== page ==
With the rpi there’s the choice between using either UART or SPI. If UART is used follow the linux-specific steps.
The following steps yields a rpi that can interface with the firmware on the Nucleo F401RE via SPI. The rpi and the STM32F401 must be connected as explained here.
- Download and install raspbian
- Update the system
- Run raspi-config and enable SPI
- Resize SPI buffer (by default it’s too small). Append the following to the line in /boot/cmdline.txt:
- Install wiringPi (I believe this is already installed with the latest Raspbian)
Command line interface
To install a command line interface the following further steps are required:
- Download the Otterly-rpiCLI
- Unzip, enter directory, and type ‘make’
The CLI takes the following options:
- output file
Graphical user interface
To install a graphical user interface the following further steps are required:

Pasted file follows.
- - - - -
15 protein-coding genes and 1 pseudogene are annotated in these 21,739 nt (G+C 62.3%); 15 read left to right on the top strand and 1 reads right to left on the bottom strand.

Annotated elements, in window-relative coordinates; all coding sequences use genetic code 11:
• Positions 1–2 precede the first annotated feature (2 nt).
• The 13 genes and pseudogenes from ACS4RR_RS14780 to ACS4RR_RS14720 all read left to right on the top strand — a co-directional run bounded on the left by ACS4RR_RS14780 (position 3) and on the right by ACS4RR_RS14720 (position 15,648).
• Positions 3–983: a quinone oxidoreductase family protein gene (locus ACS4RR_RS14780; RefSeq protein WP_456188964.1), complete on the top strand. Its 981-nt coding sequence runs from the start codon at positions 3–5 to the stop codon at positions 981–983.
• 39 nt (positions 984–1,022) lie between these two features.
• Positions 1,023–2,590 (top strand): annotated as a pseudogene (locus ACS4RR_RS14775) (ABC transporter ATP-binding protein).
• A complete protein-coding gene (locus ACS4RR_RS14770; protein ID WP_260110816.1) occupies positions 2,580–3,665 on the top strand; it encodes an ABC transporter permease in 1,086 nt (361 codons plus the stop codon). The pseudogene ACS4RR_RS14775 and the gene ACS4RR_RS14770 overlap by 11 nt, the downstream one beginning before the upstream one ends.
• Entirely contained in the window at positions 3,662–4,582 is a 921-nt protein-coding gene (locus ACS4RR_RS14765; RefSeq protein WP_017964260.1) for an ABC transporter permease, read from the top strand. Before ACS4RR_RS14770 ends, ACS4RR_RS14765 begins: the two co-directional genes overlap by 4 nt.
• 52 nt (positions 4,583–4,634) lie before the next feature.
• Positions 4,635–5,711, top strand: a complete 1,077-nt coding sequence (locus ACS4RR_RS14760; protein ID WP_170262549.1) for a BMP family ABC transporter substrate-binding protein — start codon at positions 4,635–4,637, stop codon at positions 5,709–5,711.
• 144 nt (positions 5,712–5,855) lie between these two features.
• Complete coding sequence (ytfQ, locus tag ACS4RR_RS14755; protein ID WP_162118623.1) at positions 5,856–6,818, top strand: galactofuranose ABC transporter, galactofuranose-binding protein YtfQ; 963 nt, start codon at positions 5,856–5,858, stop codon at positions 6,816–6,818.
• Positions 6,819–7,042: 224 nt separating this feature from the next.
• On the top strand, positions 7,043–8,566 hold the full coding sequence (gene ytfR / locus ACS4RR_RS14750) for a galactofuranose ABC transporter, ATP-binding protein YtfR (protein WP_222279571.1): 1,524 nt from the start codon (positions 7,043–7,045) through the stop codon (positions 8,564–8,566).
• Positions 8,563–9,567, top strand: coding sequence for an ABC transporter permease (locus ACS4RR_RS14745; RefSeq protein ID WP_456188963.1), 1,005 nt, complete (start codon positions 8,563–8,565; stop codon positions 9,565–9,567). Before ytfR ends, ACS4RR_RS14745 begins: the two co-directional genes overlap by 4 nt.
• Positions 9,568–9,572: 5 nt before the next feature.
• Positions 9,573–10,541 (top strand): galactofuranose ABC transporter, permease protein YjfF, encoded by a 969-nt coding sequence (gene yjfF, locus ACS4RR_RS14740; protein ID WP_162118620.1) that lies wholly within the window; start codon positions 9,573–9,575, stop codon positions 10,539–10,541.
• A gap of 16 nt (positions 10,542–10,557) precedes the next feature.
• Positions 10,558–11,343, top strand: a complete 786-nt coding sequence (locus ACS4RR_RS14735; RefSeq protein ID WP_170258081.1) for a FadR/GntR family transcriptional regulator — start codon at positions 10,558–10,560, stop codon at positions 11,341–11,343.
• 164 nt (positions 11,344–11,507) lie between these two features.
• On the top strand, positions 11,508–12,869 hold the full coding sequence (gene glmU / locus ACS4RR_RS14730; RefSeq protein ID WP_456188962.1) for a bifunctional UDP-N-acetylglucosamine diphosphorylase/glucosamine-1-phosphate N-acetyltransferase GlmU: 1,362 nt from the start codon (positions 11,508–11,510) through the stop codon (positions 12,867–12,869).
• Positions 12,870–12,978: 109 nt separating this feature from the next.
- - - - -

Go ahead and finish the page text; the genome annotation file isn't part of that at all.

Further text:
- Install libgtk-3-dev
- Install gnuplot
- Download the Otterly Raman GUI
- Unzip, enter directory, and type ‘make’.
The resulting executable should look something like this. Not all features have been implemented yet, but you can set the integration time and collect data (record).
The data is saved in the “default_datafile.dat” and plotted with gnuplot in the file “default4_plot.svg”. Both files are overwritten each time Record is pressed.
For a more feature-rich version of the GUI have a look at the work of Jens-Ulrich Fröhlich’s blog Leaves of science. He uses Octave for data-manipulation.
Connecting to the rpi
In case you don’t have a dedicated screen, keyboard and mouse for your rpi, an easy way to connect to the rpi is to set it up as an access-point:
- Follow the steps at: http://elinux.org/RPI-Wireless-Hotspot
- Use SSH with X-forwarding to connect to the rpi:
ssh -X firstname.lastname@example.org